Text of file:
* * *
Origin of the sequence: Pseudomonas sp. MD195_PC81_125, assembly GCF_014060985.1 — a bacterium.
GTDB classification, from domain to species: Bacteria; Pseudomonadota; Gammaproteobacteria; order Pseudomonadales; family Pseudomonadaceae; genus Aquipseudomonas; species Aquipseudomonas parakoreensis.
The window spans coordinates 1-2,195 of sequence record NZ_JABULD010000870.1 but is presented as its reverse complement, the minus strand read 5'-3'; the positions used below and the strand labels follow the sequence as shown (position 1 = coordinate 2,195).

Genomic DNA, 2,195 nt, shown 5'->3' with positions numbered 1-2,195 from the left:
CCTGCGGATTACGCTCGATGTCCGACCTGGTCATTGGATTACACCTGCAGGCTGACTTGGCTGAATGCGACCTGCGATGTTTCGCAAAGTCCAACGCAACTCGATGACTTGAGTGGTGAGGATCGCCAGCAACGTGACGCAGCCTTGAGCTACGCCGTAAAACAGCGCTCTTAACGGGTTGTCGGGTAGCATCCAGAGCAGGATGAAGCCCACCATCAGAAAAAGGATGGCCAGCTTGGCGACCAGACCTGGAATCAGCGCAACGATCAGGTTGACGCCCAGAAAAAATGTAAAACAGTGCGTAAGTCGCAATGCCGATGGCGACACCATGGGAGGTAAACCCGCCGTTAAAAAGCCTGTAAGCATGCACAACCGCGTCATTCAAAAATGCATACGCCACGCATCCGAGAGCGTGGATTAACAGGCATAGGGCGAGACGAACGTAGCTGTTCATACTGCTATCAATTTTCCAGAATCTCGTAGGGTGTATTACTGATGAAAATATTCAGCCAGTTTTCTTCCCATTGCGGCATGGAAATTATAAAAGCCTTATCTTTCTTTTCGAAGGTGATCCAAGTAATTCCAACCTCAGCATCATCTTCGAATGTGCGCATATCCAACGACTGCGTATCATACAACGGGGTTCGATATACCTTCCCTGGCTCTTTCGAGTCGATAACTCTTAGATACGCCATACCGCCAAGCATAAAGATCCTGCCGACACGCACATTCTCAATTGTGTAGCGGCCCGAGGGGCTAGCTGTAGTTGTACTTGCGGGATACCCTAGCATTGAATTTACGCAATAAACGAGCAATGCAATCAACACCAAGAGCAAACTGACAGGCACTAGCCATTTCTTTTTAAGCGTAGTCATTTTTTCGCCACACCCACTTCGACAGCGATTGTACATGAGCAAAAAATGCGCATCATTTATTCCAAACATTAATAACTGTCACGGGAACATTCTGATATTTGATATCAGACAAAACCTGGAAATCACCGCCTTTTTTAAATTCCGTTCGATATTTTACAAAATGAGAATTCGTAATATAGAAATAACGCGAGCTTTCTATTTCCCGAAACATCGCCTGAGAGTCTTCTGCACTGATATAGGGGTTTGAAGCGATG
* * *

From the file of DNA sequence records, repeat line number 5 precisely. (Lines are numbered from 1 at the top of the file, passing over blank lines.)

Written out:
CCTGCGGATTACGCTCGATGTCCGACCTGGTCATTGGATTACACCTGCAGGCTGACTTGGCTGAATGCGACCTGCGATGTTTCGCAAAGTCCAACGCAACTCGATGACTTGAGTGGTGAGGATCGCCAGCAACGTGACGCAGCCTTGAGCTACGCCGTAAAACAGCGCTCTTAACGGGTTGTCGGGTAGCATCCAGAGCAGGATGAAGCCCACCATCAGAAAAAGGATGGCCAGCTTGGCGACCAGACCTGGAATCAGCGCAACGATCAGGTTGACGCCCAGAAAAAATGTAAAACAGTGCGTAAGTCGCAATGCCGATGGCGACACCATGGGAGGTAAACCCGCCGTTAAAAAGCCTGTAAGCATGCACAACCGCGTCATTCAAAAATGCATACGCCACGCATCCGAGAGCGTGGATTAACAGGCATAGGGCGAGACGAACGTAGCTGTTCATACTGCTATCAATTTTCCAGAATCTCGTAGGGTGTATTACTGATGAAAATATTCAGCCAGTTTTCTTCCCATTGCGGCATGGAAATTATAAAAGCCTTATCTTTCTTTTCGAAGGTGATCCAAGTAATTCCAACCTCAGCATCATCTTCGAATGTGCGCATATCCAACGACTGCGTATCATACAACGGGGTTCGATATACCTTCCCTGGCTCTTTCGAGTCGATAACTCTTAGATACGCCATACCGCCAAGCATAAAGATCCTGCCGACACGCACATTCTCAATTGTGTAGCGGCCCGAGGGGCTAGCTGTAGTTGTACTTGCGGGATACCCTAGCATTGAATTTACGCAATAAACGAGCAATGCAATCAACACCAAGAGCAAACTGACAGGCACTAGCCATTTCTTTTTAAGCGTAGTCATTTTTTCGCCACACCCACTTCGACAGCGATTGTACATGAGCAAAAAATGCGCATCATTTATTCCAAACATTAATAACTGTCACGGGAACATTCTGATATTTGATATCAGACAAAACCTGGAAATCACCGCCTTTTTTAAATTCCGTTCGATATTTTACAAAATGAGAATTCGTAATATAGAAATAACGCGAGCTTTCTATTTCCCGAAACATCGCCTGAGAGTCTTCTGCACTGATATAGGGGTTTGAAGCGATG